@Alex - What is wrong with a prayer if that prayer is to help one serve Hashem? I thought that Nedarim like that are considered chizuk b'alma and not problematic in the first place because we made a vow at Har Sinai when there was the national Kabbalas HaTorah. –  Adam Mosheh Mar 13 '12 at 15:51
    
There are sichos from the Rebbe, I will try to find specific ones. The Rebbe Rashab in Ch.11 of Kuntres HaTefillah speaks about Tikkun Chatzos even less frequently then the Alter Rebbe. I would like your source that the lack of vowels and lack of tikkun chatzos in newer publishings of Tehillahs Hashem is a printer choice and not based on what the Rebbe said. The Alter Rebbe even says in his S.A. that if your day is affected because of Tikkun Chatzos it is best not to say it or at least only say it once a week. –  user1292 Mar 13 '12 at 16:08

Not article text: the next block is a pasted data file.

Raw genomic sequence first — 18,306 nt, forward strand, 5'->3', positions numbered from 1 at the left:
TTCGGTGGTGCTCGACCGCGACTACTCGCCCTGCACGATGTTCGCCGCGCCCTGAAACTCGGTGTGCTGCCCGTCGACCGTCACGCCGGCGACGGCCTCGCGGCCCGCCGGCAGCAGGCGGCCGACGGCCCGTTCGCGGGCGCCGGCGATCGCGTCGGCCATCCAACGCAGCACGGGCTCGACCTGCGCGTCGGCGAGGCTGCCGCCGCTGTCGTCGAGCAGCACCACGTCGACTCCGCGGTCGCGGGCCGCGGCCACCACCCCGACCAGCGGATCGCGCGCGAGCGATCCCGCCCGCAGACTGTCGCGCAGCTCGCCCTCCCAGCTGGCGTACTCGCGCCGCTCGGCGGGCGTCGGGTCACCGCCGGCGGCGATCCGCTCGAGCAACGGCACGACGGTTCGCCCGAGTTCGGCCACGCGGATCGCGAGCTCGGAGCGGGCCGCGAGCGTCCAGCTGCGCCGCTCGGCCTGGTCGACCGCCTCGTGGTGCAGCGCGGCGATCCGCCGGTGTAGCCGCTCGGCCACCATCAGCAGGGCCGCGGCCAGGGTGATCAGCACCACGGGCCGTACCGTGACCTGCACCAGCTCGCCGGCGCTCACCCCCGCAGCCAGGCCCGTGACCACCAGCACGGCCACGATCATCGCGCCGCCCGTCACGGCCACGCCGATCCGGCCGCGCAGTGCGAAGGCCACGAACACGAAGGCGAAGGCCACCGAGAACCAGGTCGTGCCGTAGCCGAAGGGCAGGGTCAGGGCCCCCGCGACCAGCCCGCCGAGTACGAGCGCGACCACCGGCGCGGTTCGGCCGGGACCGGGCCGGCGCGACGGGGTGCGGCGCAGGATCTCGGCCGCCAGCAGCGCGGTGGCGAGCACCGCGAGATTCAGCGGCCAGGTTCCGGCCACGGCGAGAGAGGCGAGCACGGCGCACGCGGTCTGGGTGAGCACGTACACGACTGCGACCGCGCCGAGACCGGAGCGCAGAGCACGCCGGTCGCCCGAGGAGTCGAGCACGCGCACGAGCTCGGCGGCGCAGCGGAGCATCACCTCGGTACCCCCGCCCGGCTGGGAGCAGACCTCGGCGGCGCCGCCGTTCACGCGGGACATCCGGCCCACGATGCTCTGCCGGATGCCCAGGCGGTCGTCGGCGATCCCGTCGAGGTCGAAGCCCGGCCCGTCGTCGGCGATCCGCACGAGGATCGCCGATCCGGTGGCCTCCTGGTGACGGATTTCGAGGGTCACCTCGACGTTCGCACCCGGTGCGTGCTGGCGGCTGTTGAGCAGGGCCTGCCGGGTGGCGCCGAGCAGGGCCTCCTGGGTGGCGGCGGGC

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@mochinrechavim, until recent editions of the siddur the entire prayer was unvocalized, so any distinction between this sentence and the rest of the prayer must be of recent vintage. Perhaps it's based on a sicha of the Rebbe's; that I don't know. If you can find any sources, I'd be grateful. –  Alex Mar 13 '12 at 16:22

Rabbi Yissochor Frand qoutes Harav Isser Zalman Meltzer in regards to davening vasikin (which halachically is more significant) that mainstream judiasm has stopped emphasizing vasikin because it leaves people too tired to learn well the rest of the day.